Modern grids rely on many different resources to stabilize the electricity they carry. But in simple terms, let’s separate them into two main types: those that have “inertia” and those that don’t.

Spinning resources like turbines and generators have inertia, meaning that they slow down and speed up in ways that directly interact with and improve the stability of the electrical system. Solar and wind power inverters lack inertia, and while they can be programmed or controlled to perform certain grid-balancing tasks, they just don’t provide the same stability as spinning metal, magnets and wire.

This can be a significant problem for microgrids -- self-contained systems of power generation, distribution and end loads. Microgrids tend to rely on diesel generators or small-scale turbines as their spinning resources, but would like to add more renewables to their systems.

But the more they add, the more they rely on the uncertain ups and downs of wind and sun-generated power, all coming from inverters that lack the inertial stability that comes from spinning generators. This can quickly add up to system-wide instability that can force generators to ramp up and down wildly, push grid protection gear into states it’s not meant to handle, or force the wind and solar to shut off altogether.

Swiss grid giant ABB believes it has an answer to this challenge in PowerStore, a grid stabilizing generator that combines the inertial properties of a flywheel, the power management functions of advanced inverters, and the software to make it all work together. Think of it as an entire grid’s worth of generators, power electronics and control systems, shrunk to the size of a cargo container, that can push the practical penetration of renewable power from around 15 percent to 20 percent, to as high as 100 percent.

That sounds like a bold claim, but according to Brad Luyster, vice president and general manager of ABB’s microgrid business, that’s exactly what many of the systems using PowerStore are handling today. Of course, it’s rare to see sun and wind power completely supply a microgrid’s power needs, so those systems  fluctuate between 100 percent and as low as 40 percent renewable energy through the course of a day, or a year.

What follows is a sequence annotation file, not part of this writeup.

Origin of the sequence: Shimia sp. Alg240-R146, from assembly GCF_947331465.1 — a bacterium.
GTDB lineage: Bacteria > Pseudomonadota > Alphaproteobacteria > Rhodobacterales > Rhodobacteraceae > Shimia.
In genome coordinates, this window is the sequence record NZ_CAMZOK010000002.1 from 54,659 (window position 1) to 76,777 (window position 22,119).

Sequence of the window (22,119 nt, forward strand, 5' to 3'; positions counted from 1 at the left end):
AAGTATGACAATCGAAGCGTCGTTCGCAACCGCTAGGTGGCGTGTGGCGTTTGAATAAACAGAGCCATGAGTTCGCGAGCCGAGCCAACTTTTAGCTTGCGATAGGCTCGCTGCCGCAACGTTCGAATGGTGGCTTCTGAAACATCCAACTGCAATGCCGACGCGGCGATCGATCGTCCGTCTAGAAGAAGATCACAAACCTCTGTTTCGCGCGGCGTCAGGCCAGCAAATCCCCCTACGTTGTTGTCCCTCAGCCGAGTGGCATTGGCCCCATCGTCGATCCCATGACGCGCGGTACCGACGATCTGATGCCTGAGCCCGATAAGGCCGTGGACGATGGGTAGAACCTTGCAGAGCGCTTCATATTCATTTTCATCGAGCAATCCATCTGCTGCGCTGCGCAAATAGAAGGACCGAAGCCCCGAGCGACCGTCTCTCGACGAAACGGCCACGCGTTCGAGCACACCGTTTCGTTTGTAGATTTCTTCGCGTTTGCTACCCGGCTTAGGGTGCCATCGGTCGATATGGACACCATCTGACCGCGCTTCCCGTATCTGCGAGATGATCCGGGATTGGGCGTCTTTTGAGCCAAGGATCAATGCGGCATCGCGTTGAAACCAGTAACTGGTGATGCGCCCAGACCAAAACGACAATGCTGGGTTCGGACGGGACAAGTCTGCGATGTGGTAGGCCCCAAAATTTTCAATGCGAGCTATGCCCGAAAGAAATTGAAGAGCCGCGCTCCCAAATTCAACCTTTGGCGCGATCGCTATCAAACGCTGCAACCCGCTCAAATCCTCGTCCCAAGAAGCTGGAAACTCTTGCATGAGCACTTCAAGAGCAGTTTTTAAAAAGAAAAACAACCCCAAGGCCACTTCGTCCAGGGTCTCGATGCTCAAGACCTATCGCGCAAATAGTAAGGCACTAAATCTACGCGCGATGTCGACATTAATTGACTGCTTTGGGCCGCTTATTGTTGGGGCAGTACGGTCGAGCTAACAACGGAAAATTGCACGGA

Through it all, “PowerStore is the voltage and frequency supplier,” he said, keeping supporting diesel generators from “hunting” up and down, or grid protection gear from tripping on and off, in a vain attempt to balance out fluctuations.

The flywheel at the heart of the system is “a spinning mass that requires very little maintenance, and a high duty cycle,” with the ability to react within 5 milliseconds, far faster than diesel generators can be fired up or down.

The inverters, in turn, can inject or absorb real or reactive power in ways that help match the characteristics of inverter-supplied renewable energy. Orchestrating it all is ABB’s renewable microgrid controller (RMC) software, which monitors and manages both renewable and fossil fuel-fired generators.

ABB has installed PowerStore devices in a dozen microgrids across the world today, Luyster said. Those account for a collective 3 megawatts of power management, and another 2.1 megawatts are under commissioning, according to a March presentation (PDF).

The earliest deployments are in Australia, where Powercorp, the developer of the PowerStore technology, used them to integrate wind power into diesel generator-powered remote grids. ABB started working with the technology in 2006, and bought Powercorp in 2011 for an undisclosed sum. Other off-grid systems in Alaska and the Antarctic, and several island grids, including one in the Azores, round out the mix.